Book review of ‘The Law of Legal Services’ (1st Ed) (2015)
Author: John Gould + contributors
Published by Jordan Publishing Limited
“This book deals with the complex systems that regulate the provision of legal services and the risks faced by individual lawyers in their day to day work” so says the author John Gould of Russell-Cooke LLP. The important point here is that it is not about the regulation of solicitors (although that accounts for much of the book) it is about the way in which legal services are now regulated irrespective of who is offering those services.
Since the Legal Services Act 2007 there are nine ‘front line’ regulators overseen by the Legal Services Board whose remit is to ensure only those authorised to do so undertake ‘reserved legal activities’. Given the narrow scope of ‘reserved legal activities’ there are plenty of providers of unregulated services which have no oversight in place apart from general consumer law.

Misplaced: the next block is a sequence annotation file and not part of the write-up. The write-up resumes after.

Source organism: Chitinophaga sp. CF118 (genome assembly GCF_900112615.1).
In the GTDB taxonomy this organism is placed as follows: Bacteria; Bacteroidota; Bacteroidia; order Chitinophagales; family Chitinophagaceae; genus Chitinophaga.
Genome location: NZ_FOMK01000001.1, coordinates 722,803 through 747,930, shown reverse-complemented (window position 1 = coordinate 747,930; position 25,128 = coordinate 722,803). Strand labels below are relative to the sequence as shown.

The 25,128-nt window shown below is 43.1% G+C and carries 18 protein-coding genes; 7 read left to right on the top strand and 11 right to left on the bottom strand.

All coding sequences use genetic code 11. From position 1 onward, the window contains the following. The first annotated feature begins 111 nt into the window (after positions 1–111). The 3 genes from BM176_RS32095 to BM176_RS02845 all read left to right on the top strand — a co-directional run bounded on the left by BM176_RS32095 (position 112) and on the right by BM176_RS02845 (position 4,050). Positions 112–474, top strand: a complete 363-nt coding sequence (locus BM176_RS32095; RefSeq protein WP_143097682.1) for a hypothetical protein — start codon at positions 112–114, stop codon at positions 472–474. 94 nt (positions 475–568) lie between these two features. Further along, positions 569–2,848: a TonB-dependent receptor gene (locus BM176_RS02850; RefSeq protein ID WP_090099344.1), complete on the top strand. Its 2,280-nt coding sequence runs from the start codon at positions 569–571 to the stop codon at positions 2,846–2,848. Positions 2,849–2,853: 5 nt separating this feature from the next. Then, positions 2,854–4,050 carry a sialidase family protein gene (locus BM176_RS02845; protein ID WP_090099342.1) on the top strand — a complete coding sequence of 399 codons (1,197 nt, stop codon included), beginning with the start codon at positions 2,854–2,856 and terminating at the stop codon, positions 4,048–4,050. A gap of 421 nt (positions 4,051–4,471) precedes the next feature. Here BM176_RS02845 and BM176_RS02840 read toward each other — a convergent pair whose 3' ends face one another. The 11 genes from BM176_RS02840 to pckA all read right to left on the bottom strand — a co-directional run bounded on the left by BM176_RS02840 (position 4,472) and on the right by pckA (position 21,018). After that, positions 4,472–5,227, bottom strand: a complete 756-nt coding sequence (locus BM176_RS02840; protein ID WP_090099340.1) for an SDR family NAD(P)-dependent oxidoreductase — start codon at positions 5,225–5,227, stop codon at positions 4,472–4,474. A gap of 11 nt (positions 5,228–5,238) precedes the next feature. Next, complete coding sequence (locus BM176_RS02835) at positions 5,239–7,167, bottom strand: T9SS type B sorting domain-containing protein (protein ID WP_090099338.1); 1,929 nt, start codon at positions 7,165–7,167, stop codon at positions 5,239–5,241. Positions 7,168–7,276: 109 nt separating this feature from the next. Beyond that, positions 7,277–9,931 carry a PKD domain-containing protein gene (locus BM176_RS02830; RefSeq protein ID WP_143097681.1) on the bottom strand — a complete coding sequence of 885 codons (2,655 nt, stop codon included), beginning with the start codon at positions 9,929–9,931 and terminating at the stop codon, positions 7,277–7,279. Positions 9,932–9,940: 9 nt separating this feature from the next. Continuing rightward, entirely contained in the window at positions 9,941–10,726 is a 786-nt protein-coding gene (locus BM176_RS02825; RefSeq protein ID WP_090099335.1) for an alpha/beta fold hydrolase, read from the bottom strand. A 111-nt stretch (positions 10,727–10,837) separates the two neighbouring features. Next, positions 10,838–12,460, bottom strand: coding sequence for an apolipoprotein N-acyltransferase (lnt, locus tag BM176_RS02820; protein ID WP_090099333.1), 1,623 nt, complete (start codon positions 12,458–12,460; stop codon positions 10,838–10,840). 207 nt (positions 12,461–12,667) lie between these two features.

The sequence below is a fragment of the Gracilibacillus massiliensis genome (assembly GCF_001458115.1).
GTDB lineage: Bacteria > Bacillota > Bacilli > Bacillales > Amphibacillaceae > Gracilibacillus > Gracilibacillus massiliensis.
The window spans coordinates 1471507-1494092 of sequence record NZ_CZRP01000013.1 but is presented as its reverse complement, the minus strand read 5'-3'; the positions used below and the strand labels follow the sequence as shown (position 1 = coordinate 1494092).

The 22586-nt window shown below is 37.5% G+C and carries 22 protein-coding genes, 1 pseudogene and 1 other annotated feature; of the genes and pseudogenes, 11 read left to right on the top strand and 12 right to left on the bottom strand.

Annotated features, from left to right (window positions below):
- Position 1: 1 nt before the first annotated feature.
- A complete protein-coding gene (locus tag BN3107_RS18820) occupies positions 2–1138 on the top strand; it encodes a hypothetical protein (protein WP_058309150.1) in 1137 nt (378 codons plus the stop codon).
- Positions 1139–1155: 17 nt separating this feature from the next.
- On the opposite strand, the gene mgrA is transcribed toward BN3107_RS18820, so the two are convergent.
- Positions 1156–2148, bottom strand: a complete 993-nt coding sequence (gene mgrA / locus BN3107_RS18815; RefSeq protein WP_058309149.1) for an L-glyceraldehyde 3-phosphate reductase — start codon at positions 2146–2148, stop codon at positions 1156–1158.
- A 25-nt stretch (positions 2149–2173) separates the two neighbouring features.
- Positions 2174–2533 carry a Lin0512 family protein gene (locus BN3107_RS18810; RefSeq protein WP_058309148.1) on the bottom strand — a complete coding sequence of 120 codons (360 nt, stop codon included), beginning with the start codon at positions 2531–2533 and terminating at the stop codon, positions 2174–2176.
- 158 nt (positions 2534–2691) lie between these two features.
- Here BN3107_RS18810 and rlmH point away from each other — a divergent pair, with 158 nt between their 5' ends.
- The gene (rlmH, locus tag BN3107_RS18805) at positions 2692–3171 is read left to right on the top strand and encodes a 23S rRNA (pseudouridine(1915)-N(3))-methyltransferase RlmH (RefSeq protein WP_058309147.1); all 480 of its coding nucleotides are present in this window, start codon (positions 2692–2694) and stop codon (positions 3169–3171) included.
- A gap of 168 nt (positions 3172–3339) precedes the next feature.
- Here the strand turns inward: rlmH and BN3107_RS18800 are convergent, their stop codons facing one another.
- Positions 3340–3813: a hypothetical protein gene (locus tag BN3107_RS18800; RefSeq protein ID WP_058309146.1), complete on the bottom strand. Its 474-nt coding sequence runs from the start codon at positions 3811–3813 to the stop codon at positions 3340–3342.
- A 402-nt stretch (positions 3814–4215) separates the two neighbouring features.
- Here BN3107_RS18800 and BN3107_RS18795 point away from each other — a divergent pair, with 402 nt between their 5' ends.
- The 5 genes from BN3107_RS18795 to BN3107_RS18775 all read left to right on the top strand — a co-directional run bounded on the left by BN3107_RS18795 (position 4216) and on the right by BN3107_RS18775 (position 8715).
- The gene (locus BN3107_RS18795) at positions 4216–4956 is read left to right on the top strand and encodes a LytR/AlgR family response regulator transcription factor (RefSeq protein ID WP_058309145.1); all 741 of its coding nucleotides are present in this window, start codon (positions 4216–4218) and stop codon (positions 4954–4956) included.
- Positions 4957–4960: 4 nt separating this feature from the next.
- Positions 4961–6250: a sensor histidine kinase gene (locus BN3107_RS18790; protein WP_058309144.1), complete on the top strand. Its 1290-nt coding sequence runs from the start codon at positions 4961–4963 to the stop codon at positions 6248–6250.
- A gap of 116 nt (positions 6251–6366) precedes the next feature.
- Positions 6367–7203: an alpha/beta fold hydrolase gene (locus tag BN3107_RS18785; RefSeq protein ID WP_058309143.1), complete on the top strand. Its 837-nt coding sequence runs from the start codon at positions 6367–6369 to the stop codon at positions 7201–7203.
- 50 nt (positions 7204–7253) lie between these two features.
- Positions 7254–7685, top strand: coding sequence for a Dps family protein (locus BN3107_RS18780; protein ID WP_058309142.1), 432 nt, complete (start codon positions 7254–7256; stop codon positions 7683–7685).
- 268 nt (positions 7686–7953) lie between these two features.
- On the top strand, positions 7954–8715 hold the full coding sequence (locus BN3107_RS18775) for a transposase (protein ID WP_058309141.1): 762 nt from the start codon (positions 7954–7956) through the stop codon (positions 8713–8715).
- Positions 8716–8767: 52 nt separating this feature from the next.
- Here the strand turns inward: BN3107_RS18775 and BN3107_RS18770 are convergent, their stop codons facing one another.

For the users and providers of legal services this is a comprehensive book covering the work of all nine regulators. The complex and maze-like structure of legal regulation needs a clear map to find your way through, which this book provides.
Content, Structure & Layout
This book is divided into thirteen chapters and offers an additional online resource to keep up to date with developments at www.legalserviceslaw.co.uk
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Chapter 1 tackles the regulatory framework itself from the Legal Services Act 2007 through to the profession based regulation to the complaints handling system to the Legal Ombudsman.